Even if you aren’t replacing old speakers, putting in a different set can improve your tone. Maybe your amp’s stock speakers aren’t giving you all you want? Try loading up some Celestion Vintage 30s; there’s a reason they’re the most famous guitar speakers, and will impress any bar blues band. How about a set of Eminence Cannabis Rex, not only do they give you a smooth, “smokey” tone, your stoner rock friends will love them.
Speakers We Recommend:
4. Use an EQ Pedal
Pretty much every amp has built-in EQ controls of some sort, but usually you get little more than just treble, mid and bass controls, maybe a presence knob if you’re lucky. Though most guitarists get by just fine with that level of tone control, an EQ pedal will let you boost or cut specific frequency ranges so you can fine-tune things and “spot check” your tone where it needs it.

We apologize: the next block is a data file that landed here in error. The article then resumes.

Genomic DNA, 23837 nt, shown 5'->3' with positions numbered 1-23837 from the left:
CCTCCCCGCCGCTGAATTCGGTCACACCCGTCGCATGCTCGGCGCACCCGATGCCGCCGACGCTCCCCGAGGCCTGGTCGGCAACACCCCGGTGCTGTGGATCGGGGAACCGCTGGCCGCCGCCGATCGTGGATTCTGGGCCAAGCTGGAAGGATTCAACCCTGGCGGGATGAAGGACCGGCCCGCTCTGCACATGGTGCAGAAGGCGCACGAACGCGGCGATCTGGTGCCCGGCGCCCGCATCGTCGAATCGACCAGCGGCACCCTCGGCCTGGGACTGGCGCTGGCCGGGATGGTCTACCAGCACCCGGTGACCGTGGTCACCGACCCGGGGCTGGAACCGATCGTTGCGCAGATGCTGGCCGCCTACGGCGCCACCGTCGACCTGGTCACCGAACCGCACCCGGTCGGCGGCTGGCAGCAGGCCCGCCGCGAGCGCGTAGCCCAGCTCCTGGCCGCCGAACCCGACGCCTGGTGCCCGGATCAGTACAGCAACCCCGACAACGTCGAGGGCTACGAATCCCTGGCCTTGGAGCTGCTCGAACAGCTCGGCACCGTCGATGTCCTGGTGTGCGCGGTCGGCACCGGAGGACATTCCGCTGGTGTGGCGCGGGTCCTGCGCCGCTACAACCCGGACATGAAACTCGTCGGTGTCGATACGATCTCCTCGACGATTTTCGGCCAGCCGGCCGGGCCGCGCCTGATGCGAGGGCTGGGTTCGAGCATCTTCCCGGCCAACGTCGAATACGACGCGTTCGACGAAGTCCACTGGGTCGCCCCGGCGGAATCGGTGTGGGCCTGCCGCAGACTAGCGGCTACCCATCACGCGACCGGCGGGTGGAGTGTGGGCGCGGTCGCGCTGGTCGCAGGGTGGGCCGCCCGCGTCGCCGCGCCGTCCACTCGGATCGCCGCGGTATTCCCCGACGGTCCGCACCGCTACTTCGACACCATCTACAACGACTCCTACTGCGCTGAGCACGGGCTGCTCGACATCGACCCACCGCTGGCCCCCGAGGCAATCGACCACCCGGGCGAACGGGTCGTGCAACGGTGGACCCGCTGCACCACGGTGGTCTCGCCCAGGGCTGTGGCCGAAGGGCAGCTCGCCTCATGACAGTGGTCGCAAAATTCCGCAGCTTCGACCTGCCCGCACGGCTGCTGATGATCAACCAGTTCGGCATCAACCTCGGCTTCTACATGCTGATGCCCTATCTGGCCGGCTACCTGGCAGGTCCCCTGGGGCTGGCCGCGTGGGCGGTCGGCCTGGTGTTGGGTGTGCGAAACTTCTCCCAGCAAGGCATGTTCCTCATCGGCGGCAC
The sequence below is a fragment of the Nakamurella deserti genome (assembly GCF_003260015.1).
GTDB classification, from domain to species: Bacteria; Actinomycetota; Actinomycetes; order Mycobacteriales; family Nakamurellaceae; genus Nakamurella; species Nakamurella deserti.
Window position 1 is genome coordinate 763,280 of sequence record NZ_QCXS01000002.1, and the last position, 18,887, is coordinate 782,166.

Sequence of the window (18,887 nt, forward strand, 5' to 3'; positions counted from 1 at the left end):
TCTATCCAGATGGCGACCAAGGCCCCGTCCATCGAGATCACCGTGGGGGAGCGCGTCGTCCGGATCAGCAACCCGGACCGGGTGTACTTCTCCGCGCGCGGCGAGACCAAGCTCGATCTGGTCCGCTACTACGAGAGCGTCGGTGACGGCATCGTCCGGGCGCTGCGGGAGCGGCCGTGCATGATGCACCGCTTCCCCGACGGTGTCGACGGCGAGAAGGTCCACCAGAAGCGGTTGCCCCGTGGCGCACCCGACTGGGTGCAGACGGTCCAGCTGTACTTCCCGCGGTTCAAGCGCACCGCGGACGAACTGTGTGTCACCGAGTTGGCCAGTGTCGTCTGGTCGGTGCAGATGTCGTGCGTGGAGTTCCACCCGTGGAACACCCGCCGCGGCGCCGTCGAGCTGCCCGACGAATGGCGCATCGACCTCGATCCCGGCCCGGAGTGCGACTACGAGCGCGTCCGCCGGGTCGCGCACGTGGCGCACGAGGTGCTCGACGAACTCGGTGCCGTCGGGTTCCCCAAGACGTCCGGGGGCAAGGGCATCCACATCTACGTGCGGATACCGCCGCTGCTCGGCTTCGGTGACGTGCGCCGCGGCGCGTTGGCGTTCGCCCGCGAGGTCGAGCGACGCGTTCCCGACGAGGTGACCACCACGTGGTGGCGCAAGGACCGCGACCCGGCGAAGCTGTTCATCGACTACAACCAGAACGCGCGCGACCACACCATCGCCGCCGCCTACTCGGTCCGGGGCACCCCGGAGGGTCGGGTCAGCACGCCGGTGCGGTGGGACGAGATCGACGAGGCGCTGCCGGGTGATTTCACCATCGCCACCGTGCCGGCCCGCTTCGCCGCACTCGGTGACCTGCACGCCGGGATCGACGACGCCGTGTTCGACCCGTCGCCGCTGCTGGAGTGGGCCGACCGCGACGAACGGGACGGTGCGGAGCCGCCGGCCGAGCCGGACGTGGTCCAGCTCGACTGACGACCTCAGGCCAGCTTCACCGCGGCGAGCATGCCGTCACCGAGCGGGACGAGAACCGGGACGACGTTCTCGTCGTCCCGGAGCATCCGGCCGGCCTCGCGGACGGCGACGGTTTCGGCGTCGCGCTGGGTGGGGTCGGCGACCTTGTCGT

The best way to break in a new EQ pedal is to set everything at zero (usually the middle position, as most guitar EQ pedals are parametric equalizers) and then, starting with the low end, slowly sweep each frequency and listen to how it affects your tone. You can scoop the treble to smooth off some of that trebly, high-end hiss, boost the low-mids to add a little more girth to your sound or roll in a big arch in the mids to add presence to your tone. There are definitely some tried-and-true ideas on how to EQ a guitar, but really nothing you do is “wrong” as long as it sounds good to you.
EQ Pedals We Recommend:
5. Invest in Quality Cables